Paul Scholes and Phil Neville were having a coffee, chatting away like the old mates they are, when Ryan Giggs walked in, on his way to training. Scholes and Neville are men of leisure these days, the odd bit of punditry notwithstanding. Giggs on the other hand, now Manchester United's assistant coach, was in his trench coat, staring down the barrel of a busy day. Yet there they were shooting the United breeze, in the way you or I might do about our Sunday league team.
The brand new Hotel Football – so close to the Old Trafford home of the Red Devils that it might as well be inside it – feels like the Class of '92 common room. And well it might, given Giggs, the Neville brothers, Scholes and Nicky Butt are its co-owners. And the stardust sprinkled on it by its famous investors might well last. "I think people will want to be seeing us around the place," Phil Neville told me. "It's part of the appeal isn't it?"
They've not just slapped their names on it, either. Gary Neville, who along with Giggs appears to be the more senior partner in the project, knows the price of every pane of glass in the building, so I am told. And on opening night, Scholes and the younger Neville were in the basement, addressing fans in the brand new home of the Old Trafford Supporters Club, which is a quid to get into on match day (all proceeds go to charity), has room for 800 and sells Supporters Club craft beer for £3.50 a pint.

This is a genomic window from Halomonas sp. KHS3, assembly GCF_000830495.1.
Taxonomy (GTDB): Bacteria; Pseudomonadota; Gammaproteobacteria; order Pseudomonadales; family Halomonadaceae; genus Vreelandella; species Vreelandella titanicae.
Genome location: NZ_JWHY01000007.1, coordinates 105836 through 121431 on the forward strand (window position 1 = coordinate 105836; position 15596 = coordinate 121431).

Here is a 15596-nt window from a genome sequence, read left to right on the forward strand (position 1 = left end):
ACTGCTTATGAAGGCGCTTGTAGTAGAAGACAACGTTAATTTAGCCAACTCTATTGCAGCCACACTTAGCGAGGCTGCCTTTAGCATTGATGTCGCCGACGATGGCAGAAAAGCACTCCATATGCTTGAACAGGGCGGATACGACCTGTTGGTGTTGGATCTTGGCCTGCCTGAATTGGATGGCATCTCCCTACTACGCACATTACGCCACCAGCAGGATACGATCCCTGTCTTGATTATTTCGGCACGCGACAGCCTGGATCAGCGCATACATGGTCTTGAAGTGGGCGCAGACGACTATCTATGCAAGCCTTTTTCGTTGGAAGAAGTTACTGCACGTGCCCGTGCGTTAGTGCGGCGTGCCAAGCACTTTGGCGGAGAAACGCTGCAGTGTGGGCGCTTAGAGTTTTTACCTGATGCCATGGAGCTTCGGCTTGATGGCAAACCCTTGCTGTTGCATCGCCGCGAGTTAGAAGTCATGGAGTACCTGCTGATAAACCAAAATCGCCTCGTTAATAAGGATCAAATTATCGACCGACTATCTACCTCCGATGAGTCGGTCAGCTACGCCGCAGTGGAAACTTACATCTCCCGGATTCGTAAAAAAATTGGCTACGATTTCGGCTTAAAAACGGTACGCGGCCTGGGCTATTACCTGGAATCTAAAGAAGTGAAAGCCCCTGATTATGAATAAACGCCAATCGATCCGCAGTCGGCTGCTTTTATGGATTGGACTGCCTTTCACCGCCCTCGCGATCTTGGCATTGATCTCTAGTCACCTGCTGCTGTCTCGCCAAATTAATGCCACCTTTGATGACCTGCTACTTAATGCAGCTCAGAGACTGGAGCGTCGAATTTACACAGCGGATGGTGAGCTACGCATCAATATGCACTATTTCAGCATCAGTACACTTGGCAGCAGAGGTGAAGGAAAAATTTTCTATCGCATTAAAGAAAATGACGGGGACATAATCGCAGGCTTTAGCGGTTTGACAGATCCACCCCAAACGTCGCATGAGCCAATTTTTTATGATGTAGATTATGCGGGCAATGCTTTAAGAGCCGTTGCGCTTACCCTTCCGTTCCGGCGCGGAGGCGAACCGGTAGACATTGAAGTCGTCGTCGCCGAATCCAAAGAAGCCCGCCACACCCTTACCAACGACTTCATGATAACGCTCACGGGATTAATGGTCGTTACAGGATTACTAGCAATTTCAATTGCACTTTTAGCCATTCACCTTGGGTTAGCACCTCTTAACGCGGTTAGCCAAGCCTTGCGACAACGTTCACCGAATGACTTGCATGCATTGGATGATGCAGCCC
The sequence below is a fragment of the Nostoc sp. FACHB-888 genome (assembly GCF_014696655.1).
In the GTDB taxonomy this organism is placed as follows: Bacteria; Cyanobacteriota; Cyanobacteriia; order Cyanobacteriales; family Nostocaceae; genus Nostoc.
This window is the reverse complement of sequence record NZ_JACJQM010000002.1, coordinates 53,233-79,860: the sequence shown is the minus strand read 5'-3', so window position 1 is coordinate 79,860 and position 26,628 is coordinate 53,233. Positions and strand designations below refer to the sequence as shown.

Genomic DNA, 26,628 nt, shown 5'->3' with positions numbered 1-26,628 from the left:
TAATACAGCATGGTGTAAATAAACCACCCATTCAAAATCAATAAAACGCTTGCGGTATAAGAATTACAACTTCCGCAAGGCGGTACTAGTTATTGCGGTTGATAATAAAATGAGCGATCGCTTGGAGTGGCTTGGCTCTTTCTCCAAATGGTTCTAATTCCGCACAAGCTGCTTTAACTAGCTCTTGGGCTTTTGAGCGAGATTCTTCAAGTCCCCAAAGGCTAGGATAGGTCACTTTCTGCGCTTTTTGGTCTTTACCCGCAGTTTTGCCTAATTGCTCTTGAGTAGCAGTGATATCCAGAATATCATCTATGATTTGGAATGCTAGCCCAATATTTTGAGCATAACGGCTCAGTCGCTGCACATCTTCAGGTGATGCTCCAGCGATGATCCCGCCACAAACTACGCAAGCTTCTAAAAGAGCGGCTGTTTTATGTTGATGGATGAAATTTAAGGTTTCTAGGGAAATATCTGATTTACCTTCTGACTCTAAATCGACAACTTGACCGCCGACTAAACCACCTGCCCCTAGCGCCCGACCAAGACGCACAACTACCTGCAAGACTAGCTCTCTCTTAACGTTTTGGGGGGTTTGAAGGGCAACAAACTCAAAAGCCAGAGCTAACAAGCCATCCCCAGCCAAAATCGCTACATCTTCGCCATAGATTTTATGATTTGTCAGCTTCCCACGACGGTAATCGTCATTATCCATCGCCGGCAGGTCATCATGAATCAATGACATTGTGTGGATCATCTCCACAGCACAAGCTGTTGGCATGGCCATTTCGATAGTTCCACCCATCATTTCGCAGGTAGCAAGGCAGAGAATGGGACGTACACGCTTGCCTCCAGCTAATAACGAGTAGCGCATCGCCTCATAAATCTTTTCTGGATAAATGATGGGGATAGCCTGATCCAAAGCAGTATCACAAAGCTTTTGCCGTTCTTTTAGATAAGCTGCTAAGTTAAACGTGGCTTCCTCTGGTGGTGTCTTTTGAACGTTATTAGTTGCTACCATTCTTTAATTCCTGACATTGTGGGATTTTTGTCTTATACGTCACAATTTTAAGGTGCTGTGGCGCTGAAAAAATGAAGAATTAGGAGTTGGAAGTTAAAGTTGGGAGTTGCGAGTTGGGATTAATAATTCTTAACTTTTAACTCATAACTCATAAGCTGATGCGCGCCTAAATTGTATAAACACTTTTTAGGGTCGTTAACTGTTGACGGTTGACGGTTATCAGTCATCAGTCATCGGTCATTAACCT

The restaurant, Café Football, is identical to the one that opened in Westfield Stratford in London last year. Certainly, it's a football theme restaurant and it's going to be popular for kids' birthdays, not least since it has its own sweet shop and ice cream counter selling Vimto ripple. But judged on its own terms, the food is Champions League.
Nev's Noodle Pot is a re-imagined Pot Noodle with a kettle of stock to pour over chicken noodles in a china cup. The burgers are £9.95, come with chips, and recently topped the National Burger Awards. The football theme is ever present, but never crass, cheap or overbearing.
And it's not all Manchester United, either. The walls are lined with art by students from Salford University and the staircases are decked out in comic-book-style depictions of historic football moments: Zidane's headbutt; Roy Keane's deliberate assault on Alf Inge Haaland.
The gang hope they might be able to expand the Hotel Football franchise to other cities, but Manchester is clearly its natural home.
It's hard to imagine the place filling up when there's not a game on, but as Gary Neville pointed out, gesturing over the canal to arguably the nation's best-known football ground: "You've always got the view." And there's enough going on at Old Trafford, with its stadium tours and events, to draw people in.
The rooms have something of a business hotel feel, themed artwork forms the main concession to footballdom (there is a cloth bag labelled "Hairdryer" in the top drawer, which football fans will know had deeper meaning round these parts not so long ago). There's an entirely free mini bar, for which you have The Hairdryer himself, Sir Alex Ferguson to thank. Giggs and the rest, so they say, spent years checking into hotel rooms where the mini bars had been deliberately emptied pre-arrival (chocolate and crisps being a greater temptation than the whisky). This mini bar is their childhood fantasy, and it's all Curly-Wurlys, Wham bars, popping candy and Vimto. In some, there are even a couple of Café Football-branded beers.
Hotel Football , 99 Sir Matt Busby Way, Manchester M16 0SZ (0161 751 0430; hotelfootball.com).
Standard rooms start at £99, room only, rising to £350 on Manchester United match days.